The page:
Open and egalitarian as Twitter may seem, the social network is actually as hierarchical as any old media platform. So finds data journalist Jon Bruner, who writes in O’Reilly Radar: “Twitter is giant, and it has an outsize influence on popular and not-so-popular culture, but that influence seems due to the fact that it’s popular among influential people and provides energetic reverberation for their thoughts -- and lots and lots of people who sit back and listen.”
To the chagrin of privacy advocates (and Google), software developers appear determined to make facial recognition apps available to any Google Glass user. Forbes features one such developer whose startup is soon to release an unauthorized app for Glass, which will let users collect and catalog images of faces. The development is bad news for Google, which, this summer, received a letter from eight members of Congress expressing their concerns over Glass’s potential for privacy infringement.
Don’t call it a selloff, but everyone’s unloading Facebook shares, this week. Facebook itself is planning a secondary sale of 70 million shares, which will amount to nearly $4 billion -- some of which it plans to spend on acquisitions, AllThingsD reports. Mark Zuckerberg, meanwhile, is selling 41.4 million shares, the majority of which he is expected to use to pay off taxes on some 60 million shares he is getting via stock options.
Just as we enter into peak giving season, Apple is adding a gifting option to its iBookstore. “The ebooks shop has long lacked any sort of gifting options, despite the fact that Apple’s App Store has had them since 2010, and iTunes well before that,” Macworld writes. “Gifting in the iBookstore works identically to Apple’s iTunes and App Store counterparts.”
It took three years, by Variety’s count, but Roku is finally adding YouTube content to its set-top boxes. What took the two so long to come together? “The issues in the standoff between YouTube and Roku aren’t clear,” according to Variety. “Google may have previously viewed Roku’s channel-aggregation strategy as competitive with YouTube.” The YouTube channel is now live on the Roku 3, and it is expected to become available on older device models, next year.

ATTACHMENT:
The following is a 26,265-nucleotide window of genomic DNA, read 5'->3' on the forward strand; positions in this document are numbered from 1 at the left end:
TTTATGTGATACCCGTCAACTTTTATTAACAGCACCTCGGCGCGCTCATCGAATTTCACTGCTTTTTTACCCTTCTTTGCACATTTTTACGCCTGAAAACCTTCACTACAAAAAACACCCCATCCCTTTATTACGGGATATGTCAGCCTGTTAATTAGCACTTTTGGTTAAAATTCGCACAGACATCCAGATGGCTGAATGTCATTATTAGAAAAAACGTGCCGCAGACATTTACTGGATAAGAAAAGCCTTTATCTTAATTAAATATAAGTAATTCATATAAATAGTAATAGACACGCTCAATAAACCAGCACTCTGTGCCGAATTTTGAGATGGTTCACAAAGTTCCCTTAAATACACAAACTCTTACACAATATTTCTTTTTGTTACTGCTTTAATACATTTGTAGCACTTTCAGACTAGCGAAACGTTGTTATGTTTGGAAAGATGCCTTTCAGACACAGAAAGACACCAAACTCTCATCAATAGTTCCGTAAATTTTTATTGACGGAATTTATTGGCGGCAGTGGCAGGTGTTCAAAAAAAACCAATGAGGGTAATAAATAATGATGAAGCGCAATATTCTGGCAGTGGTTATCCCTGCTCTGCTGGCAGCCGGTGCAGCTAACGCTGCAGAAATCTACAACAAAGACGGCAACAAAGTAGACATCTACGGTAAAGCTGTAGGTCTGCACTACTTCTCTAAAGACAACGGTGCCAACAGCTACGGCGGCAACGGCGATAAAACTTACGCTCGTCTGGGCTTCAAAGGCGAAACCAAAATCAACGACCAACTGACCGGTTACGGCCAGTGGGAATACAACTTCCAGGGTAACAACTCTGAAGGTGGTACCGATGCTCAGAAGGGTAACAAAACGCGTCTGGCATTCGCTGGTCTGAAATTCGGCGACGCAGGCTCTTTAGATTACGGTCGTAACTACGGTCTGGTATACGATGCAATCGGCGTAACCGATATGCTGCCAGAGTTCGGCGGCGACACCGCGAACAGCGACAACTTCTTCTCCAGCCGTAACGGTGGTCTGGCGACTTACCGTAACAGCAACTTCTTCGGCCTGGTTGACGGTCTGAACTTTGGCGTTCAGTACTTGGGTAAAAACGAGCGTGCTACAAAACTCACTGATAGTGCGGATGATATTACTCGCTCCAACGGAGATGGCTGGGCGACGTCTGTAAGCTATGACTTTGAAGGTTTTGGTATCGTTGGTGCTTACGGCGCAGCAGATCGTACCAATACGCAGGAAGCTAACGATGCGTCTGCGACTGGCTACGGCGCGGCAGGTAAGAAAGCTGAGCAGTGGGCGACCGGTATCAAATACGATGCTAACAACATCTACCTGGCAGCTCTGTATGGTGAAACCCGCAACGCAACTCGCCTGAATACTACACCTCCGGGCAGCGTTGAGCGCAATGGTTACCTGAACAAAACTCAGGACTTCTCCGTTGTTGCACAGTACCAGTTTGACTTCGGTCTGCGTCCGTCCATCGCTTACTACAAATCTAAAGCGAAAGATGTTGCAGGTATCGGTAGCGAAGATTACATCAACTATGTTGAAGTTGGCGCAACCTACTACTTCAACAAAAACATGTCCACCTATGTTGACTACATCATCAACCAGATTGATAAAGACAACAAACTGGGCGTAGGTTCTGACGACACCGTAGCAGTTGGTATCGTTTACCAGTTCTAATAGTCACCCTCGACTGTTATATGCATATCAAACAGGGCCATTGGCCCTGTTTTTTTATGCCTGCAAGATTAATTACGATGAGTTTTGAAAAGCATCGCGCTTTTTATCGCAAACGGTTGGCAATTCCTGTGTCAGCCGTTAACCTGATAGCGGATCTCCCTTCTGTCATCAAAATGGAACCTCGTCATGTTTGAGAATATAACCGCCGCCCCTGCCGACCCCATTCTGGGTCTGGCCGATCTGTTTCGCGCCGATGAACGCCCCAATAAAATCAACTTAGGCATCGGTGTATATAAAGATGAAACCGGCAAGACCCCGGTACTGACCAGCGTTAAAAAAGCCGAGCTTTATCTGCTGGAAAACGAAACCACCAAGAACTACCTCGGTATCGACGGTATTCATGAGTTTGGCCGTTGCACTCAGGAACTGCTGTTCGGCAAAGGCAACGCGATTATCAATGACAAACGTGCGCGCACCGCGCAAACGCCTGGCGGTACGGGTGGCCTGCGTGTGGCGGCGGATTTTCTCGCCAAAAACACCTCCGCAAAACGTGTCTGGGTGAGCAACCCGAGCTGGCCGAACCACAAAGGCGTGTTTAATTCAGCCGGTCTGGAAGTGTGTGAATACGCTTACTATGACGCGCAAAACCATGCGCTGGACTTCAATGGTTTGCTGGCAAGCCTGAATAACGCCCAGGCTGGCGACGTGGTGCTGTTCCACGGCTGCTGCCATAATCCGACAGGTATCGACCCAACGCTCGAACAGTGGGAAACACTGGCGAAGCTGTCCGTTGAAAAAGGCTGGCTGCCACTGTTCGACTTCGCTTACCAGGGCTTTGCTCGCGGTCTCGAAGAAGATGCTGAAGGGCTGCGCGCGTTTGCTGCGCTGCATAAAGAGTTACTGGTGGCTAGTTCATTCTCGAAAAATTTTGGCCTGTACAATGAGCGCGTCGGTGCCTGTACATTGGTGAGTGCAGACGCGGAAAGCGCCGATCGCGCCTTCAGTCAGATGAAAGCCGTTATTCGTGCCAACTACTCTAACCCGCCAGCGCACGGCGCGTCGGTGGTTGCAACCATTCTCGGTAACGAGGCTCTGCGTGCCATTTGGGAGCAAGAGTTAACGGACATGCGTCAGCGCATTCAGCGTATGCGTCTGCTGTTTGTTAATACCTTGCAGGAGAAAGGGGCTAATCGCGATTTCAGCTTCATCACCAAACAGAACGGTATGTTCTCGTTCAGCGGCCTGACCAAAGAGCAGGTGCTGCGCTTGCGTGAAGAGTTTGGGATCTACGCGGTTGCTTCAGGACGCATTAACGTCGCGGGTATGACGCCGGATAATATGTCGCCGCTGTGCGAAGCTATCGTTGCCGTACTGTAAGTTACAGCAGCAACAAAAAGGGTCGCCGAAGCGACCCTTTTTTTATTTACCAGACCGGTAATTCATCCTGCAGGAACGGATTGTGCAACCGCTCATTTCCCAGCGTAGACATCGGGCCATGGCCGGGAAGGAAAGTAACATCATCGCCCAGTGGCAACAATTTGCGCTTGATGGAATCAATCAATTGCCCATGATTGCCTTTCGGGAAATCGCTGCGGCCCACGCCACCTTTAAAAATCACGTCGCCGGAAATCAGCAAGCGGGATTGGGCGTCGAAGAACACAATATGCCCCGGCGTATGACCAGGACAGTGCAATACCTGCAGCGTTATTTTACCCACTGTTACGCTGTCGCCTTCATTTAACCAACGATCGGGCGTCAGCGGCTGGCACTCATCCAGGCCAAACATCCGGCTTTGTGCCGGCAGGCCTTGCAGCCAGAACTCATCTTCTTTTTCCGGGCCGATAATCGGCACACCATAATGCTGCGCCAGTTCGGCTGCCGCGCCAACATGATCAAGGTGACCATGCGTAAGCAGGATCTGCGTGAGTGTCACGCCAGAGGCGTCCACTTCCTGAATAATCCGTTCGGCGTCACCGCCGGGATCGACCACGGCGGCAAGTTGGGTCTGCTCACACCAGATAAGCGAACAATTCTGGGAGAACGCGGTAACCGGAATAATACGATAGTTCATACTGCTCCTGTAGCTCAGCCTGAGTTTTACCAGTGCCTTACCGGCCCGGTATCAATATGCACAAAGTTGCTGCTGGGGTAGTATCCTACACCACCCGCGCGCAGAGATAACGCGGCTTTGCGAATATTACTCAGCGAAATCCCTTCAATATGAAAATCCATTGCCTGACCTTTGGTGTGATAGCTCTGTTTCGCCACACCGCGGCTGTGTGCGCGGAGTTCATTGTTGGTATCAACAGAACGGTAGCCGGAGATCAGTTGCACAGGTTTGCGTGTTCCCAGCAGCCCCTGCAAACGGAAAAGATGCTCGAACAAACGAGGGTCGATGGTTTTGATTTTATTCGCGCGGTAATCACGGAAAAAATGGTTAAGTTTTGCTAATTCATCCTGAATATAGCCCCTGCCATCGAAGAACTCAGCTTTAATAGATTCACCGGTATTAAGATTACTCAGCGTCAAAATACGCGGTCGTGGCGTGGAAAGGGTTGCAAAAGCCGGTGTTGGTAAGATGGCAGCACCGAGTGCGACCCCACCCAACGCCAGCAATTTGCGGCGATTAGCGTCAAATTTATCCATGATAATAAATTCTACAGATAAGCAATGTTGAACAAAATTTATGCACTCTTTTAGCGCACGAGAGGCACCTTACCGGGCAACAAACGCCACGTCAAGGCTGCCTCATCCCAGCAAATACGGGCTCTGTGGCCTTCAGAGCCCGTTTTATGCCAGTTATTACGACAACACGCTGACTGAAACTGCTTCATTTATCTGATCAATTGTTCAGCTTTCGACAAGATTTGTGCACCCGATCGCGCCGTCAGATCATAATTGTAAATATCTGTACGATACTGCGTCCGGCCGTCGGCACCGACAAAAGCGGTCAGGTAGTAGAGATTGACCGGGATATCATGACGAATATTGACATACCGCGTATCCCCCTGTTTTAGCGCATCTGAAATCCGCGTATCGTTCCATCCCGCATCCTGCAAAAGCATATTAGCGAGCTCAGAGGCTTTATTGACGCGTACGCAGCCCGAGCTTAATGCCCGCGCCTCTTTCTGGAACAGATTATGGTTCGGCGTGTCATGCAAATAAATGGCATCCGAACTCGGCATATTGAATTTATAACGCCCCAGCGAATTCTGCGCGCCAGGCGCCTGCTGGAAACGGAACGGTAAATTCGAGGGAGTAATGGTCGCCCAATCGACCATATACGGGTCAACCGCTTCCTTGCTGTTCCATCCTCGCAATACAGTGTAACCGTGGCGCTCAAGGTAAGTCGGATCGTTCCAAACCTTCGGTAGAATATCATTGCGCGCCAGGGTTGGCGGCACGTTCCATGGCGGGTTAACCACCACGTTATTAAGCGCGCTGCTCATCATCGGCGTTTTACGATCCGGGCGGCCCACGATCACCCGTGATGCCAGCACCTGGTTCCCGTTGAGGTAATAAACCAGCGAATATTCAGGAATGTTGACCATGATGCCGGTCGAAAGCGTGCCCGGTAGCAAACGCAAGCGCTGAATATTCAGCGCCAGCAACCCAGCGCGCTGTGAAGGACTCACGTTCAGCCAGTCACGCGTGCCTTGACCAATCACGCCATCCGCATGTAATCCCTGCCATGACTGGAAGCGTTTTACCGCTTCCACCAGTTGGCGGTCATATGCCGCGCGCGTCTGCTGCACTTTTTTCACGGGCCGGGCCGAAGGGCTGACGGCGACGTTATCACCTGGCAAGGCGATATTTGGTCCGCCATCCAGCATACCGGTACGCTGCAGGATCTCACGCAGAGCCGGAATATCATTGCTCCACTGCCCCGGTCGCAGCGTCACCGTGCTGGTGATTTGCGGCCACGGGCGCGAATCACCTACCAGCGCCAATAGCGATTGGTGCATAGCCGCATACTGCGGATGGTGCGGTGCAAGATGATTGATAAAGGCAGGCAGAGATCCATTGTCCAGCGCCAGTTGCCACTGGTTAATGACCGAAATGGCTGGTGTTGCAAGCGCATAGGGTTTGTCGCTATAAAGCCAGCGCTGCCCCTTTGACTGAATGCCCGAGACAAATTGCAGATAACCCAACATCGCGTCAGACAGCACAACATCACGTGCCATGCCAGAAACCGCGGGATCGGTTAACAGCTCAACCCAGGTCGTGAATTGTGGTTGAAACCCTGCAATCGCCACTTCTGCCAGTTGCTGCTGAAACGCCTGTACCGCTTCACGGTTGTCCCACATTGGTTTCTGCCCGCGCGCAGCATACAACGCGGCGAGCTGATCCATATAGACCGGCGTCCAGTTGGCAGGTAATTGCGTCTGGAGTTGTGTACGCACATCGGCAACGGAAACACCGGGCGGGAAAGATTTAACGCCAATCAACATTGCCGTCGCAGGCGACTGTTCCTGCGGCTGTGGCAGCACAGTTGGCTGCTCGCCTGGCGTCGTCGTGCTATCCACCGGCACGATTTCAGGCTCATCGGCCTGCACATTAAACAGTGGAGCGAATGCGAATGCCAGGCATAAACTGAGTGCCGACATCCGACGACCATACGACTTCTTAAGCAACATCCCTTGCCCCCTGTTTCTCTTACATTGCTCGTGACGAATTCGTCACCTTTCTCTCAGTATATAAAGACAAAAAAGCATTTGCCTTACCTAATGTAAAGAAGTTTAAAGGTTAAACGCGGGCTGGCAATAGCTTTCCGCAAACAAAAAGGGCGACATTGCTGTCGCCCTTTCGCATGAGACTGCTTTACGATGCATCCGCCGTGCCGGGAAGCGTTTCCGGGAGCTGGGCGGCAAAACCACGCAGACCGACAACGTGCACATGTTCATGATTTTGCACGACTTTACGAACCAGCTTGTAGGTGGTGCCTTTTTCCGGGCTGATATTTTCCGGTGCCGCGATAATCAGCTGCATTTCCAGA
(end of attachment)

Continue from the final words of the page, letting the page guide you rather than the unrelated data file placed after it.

Samsung is reportedly dying to mirror Apple’s retail store magic, and in the United States especially. It’s no surprise, then, that the Korean gadget maker just hired former Apple Store designer Tim Gudgel. At present, “instead of costly, dedicated stores, Samsung has pop-up areas in shopping malls and dedicated areas in Best Buy locations,” GigaOm notes. “The hiring of Gudgel signals a possible change in that strategy.”
Hoping to be a more reliable resource of real-time information for publishers, Facebook this week picked up SportStream -- a startup that should help the network surface relevant content. “Ideally, SportStream will make it easier for media partners -- like, say, a Fox Sports or an ESPN -- to find Facebook chatter about up-to-the-minute sports events, allowing the partners to better use that content on their properties,” AllThingsD writes.
At the beginning of the year, NBC News said goodbye to its hyper-local news network EveryBlock. Now, however, Chicago Grid is reporting that EveryBlock is getting a second chance -- or at least in Chicago. “Comcast is considering launching EveryBlock in Chicago first and subsequently adding more cities,” the local news site reports. “At its peak, the site covered neighborhood news in 19 cities.”
Taking a page from Facebook’s playbook, Twitter is reportedly developing a feature that would let users edit tweets after they’ve been posted. Citing several sources, blogger Matthew Keys has it on good faith that “the feature has been a top priority at the company for months as Twitter pushes to expand partnerships among media organizations and original content producers.” Say sources, the feature will only let users edit posted tweets for a short period of time before they become permanent record.
What’s good for the liberal goose is apparently good for the conservative gander. Yes, following Arianna Huffington’s lead with Huffington Post, former Arkansas Gov. -- and possible 2016 presidential contender -- is reportedly launching an online news publication named “Huckabee Post.” Citing comments from the former governor’s son, David Huckabee, ABC News reports: “The site will cover a range of topics from news and politics to sports and pop culture.”